Features appear in each issue of Pennsylvania Heritage showcasing a variety of subjects from various periods and geographic locations in Pennsylvania.

More than half a century before the Eng­lish and German migrations brought large numbers of people into William Penn’s colony on the Dela­ware, three distinct populations had entered into this ancient land of the Lenape. By 1630 Susquehannock invaders as well as Swedish and Dutch traders had established themselves in the Delaware Valley. Very little has been written about the Susquehannock incursion and little is known about these first European immigrants to Pennsylvania who crossed the sea from the Netherlands and the vast Swedish empire, which in­cluded what today has become Norway, Finland and pans of the Soviet Union.

Dutch traders were established on the Delaware River by 1623. The early Swedish settlers in the Delaware Valley first arrived in 1638, and in 1643 they established the first modern seat of government in what is now the Commonwealth of Pennsylvania. Governor Printz’s home and fort on Tinicum Island became the center of New Sweden. a New World exten­sion of the vast Swedish empire in Europe. The fate of this colony, and its individual members, provides important new insights into early Pennsylvania history and Indian relations.

Unlike the Dutch, who came primarily to trade, these hearty Swedes, and the Finns who were with them, put their knowledge of the northern European forests to work in clearing farmsteads in the vast American wilderness. They in­troduced the solid and comfortable log house (or cabin) to the New World. and made lasting political alliances with the native people they encountered. The Lenape, the original in­habitants of the entire lower Delaware River drainage. were eager to trade furs and food for the metal tools and cloth brought from Europe. In the long run. however, an inter­action of even greater significance apparently took place be­tween the members of these two seemingly different so­cieties.*

The Swedish colonists. like the Lenape, were rugged indi­vidualists who asserted independence in everything they did. The farms and fields which they created were widely scattered up and down the river, reflecting to some extent the pattern or land use employed by the Lenape. The early Dutch colonists nearby, on the other hand, were at this time an offshoot of the colony at New Amsterdam on Manhattan Island. Like their kin on the North (Hudson) River, the Dutch along the Dela­ware lived within, or very close to, their trading stations and rarely ventured out to establish independent and self-suffi­cient plantations. This pattern of settlement differed greatly from that of both the Swedes and the Lenape. These differ­ences became important in the subsequent political picture and help to explain just what became of the various groups and how they influenced early colonial history.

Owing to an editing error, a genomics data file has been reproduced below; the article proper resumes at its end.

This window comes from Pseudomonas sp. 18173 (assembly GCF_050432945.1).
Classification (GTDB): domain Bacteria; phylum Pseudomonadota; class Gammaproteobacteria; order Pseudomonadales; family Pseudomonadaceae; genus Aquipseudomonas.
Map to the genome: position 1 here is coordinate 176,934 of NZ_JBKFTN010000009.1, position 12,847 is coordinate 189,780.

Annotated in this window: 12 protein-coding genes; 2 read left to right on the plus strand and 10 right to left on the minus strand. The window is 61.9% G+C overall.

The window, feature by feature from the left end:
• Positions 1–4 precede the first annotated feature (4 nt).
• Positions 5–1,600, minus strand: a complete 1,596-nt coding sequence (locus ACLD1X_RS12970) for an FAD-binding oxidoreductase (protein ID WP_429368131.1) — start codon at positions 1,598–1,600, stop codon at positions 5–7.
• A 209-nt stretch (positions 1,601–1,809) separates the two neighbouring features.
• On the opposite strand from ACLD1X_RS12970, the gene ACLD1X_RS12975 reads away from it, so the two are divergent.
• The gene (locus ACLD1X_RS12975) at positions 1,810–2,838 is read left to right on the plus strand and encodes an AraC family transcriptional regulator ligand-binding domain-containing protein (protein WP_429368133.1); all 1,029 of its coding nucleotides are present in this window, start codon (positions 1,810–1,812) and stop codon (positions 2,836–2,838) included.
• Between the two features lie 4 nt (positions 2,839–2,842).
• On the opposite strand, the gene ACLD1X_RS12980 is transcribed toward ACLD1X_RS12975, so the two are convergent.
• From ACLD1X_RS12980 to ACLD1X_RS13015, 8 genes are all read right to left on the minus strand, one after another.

The Lenape lived in extended family hunting bands thinly distributed along the tributaries and feeder streams of the Del­aware Bay and River up to the area near Trenton, or the Falls of Delaware. Each of these groups, probably never number­ing more than thirty or forty related individuals, spent the warmer months at a cleared area along the Delaware River. Here the men could fish and hunt with ease and the women could grow corn and beans to balance the diet and provide food for the lean winter. In the late fall each small band would separate into family units which would move into the forest to forage over the lands that were considered their terri­tory.

Early contacts between the Lenape and European explorers, fishermen and possibly loggers appear to have been infre­quent and relatively unimportant. But the developing fur trade along the North River and in the region of the Potomac generated significant shifts in native political relations which became important to the Lenape’s future.